As familiar as the outlines of the Industrial Revolution are, no one will be surprised to learn that every steam-powered invention has a murky history of rivalries, precedents, and counterclaims. However unsurprising it may be, it is still fun to learn that a century before Edison had his Tesla, Watt had his Trevithick. The more gripping tale that Gavin Weightman has to tell in Industrial Revolutionaries, though, is of the commercial cold war waged especially by England and France through and over iron and steam, with many sidewise glances toward America. Gentlemen cross the Channel again and again to sniff out the secrets of new engines and recruit defectors — a British artisan might face prison if he tried to return home after working in France — while Robert Fulton tries to sell torpedoes to Napoleon before offering them to Nelson. The most fascinating and unfamiliar tale is that of the “Chosun Five.” At a time when the shipwrecked Japanese fishermen rescued by American whalers might be looked on by the Shoguns as traitors infected by the West and even be executed, in 1854 five Samurai risked everything to secretly travel to Britain and bring knowledge of 19th-century technology back to Japan. Ten years later British vessels were shelling the Japanese coast, trying to force Japan to accept all at once the revolution that European industrialists had staged so fitfully over the previous century.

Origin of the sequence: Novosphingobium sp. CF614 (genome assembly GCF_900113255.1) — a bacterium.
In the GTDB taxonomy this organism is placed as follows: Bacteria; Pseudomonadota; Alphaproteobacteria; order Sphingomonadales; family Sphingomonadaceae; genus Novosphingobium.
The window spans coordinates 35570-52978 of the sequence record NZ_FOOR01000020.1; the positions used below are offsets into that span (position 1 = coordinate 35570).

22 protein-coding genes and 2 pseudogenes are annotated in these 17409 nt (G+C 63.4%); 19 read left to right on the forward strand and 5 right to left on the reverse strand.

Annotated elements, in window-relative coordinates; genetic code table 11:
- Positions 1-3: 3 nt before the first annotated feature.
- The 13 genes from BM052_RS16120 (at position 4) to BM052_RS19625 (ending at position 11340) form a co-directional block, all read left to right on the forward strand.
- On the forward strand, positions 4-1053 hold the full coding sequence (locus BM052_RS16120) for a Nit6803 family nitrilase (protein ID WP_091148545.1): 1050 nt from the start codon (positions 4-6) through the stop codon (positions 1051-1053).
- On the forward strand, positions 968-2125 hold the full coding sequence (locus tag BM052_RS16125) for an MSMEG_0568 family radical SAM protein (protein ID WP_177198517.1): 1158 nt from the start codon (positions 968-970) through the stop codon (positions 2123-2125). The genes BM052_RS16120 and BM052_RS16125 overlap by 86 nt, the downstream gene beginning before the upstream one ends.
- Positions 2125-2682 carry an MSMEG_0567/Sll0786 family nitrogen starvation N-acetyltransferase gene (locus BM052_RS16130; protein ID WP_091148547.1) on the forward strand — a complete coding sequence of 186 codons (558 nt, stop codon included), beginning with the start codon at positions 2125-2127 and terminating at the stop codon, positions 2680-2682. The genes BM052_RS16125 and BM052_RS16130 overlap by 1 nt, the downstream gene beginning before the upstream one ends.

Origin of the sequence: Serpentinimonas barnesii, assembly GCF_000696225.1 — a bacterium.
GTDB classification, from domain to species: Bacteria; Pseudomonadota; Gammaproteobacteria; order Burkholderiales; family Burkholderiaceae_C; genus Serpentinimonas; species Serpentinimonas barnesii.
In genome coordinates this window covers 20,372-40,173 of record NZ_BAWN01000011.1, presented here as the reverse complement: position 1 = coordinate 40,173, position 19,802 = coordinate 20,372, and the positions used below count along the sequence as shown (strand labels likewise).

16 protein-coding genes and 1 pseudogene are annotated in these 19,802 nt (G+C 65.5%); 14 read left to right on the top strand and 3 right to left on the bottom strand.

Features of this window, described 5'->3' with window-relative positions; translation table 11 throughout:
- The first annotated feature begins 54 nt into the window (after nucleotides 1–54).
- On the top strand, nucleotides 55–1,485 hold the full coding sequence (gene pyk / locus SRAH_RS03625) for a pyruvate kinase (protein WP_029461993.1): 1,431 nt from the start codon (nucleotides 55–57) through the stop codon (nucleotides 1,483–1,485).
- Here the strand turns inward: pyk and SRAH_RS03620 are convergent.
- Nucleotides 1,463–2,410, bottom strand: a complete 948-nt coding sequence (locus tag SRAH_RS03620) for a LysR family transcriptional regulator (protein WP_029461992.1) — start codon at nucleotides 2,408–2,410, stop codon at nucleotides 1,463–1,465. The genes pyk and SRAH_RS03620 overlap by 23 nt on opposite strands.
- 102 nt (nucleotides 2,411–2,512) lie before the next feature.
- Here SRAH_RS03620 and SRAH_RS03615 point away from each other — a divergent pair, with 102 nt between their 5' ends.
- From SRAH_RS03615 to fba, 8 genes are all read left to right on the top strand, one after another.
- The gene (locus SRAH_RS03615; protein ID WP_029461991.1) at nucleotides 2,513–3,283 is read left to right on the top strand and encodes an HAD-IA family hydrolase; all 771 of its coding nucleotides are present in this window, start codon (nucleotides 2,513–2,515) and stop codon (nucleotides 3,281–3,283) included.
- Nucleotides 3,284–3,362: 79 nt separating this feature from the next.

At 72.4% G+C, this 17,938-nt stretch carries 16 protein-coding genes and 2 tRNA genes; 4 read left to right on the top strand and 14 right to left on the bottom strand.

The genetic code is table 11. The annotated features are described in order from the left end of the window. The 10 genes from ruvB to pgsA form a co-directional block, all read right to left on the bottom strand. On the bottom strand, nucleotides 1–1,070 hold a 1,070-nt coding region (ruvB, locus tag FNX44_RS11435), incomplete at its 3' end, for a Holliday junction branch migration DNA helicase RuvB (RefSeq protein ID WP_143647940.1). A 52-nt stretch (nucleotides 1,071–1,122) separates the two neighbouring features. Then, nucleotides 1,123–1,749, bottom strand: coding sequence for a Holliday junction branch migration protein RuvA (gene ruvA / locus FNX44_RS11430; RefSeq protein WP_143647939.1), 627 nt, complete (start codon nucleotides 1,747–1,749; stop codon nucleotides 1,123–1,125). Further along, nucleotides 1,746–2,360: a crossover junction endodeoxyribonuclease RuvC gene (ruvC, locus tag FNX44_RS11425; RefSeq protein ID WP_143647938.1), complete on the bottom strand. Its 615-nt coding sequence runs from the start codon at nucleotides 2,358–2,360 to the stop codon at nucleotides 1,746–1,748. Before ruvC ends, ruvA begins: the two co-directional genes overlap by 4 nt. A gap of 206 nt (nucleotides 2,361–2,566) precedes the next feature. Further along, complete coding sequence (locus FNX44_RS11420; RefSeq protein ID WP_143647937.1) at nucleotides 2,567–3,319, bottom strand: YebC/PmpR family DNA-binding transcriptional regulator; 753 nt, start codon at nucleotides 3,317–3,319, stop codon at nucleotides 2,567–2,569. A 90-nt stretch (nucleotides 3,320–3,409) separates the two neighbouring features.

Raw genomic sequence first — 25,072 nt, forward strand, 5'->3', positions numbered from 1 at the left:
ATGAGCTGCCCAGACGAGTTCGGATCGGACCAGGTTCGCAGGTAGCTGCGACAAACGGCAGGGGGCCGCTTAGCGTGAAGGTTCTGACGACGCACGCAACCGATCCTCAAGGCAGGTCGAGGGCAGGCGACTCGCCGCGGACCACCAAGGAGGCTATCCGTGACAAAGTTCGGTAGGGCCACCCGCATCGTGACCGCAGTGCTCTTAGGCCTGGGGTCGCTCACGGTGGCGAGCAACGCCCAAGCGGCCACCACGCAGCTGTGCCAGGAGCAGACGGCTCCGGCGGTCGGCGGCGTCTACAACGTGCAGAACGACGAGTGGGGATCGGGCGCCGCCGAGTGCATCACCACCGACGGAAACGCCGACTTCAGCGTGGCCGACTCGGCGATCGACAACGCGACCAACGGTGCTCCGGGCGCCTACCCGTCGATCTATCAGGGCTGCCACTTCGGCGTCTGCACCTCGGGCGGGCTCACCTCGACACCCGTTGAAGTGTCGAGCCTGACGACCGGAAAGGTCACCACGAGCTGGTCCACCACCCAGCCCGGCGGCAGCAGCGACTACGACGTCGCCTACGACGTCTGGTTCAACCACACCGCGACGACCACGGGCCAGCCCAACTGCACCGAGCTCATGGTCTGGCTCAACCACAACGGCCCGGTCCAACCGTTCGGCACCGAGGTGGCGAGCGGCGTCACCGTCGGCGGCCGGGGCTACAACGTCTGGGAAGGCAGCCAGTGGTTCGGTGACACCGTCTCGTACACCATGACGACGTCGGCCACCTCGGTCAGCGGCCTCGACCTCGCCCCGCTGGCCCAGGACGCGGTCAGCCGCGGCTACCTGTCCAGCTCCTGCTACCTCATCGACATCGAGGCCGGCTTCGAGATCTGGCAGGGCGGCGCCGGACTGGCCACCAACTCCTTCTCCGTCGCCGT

About the Author
Sean Redmond is currently at work on a translation of a 15th-century monkâ€™s travel diaries.